False accusations that circulated in South Carolina against John McCain -- claiming that his wife was a drug addict and that he fathered an illegitimate child -- helped destroy the Arizona senator's bid for the Republican nomination in 2000. This time, he has established a "truth squad" of supporters in the state to parry attacks. What do you think of the McCain campaign creating a truth squad?
Defensive action: In 2000, "certainly he was subject to some attacks. It makes sense to take defensive action. If there's anybody in America who knows about the consequences of getting shot down, it's John McCain. . . .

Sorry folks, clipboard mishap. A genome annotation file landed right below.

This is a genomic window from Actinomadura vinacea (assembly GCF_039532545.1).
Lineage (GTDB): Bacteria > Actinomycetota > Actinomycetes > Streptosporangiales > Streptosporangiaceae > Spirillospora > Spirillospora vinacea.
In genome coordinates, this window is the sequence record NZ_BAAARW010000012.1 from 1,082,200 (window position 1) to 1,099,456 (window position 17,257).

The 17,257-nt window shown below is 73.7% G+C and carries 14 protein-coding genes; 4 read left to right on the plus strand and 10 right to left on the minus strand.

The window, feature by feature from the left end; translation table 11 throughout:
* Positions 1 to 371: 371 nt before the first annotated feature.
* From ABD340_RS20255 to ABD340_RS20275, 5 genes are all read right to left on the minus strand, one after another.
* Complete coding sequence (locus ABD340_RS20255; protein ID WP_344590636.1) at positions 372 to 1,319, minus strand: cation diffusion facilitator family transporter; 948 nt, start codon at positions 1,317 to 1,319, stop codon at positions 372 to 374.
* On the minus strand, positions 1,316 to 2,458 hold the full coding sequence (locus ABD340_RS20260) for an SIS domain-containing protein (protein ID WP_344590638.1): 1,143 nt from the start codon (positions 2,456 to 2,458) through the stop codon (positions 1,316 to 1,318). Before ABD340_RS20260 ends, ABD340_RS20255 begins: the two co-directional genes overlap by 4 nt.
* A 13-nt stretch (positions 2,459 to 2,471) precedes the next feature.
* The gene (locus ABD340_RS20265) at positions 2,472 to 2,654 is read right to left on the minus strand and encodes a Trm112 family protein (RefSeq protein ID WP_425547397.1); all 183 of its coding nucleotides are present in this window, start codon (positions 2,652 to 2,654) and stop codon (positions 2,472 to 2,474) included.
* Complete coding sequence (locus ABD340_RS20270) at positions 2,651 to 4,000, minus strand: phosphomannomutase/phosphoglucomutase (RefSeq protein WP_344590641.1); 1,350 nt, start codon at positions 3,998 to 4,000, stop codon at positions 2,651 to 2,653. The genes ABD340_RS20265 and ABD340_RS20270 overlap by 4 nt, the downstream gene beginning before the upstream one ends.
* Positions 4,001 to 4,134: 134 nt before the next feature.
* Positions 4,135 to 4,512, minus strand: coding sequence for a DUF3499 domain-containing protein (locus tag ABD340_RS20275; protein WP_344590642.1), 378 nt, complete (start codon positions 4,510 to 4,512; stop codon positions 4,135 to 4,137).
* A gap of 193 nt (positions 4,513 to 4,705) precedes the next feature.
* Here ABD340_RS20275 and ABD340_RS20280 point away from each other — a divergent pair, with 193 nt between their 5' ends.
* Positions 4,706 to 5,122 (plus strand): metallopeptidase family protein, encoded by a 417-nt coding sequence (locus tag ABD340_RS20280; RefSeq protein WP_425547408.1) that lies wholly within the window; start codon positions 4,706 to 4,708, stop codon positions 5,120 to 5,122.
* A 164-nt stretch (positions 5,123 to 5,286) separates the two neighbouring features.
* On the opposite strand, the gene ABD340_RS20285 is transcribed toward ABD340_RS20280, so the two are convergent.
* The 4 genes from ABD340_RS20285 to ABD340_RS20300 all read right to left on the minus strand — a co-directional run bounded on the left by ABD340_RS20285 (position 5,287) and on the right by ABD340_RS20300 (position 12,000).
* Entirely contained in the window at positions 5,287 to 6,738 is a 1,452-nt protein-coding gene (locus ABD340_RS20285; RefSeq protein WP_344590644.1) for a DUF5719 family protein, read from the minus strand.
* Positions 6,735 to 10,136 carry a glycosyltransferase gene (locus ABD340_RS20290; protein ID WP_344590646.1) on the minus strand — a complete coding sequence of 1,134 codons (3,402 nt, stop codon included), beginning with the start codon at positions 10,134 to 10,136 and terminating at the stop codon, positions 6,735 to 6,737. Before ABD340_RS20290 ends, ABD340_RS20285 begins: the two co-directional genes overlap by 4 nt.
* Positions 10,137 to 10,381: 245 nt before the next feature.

"With a limited amount of time left in the campaign, you can't take your time batting down a bad story. You have to react very quickly, or the story could do you a lot of damage. . . .
"Truth squads are an old practice in American politics."
-- John J. Pitney Jr.,
professor of government at Claremont McKenna College
Personal politics: "On the one hand [setting up a truth squad] reminds voters of how he was unfairly maligned in the past, so it can elicit some sympathy. On the other hand, it's very proactive and it sort of makes sure the media is primed and ready to jump in on any of these ads. . . .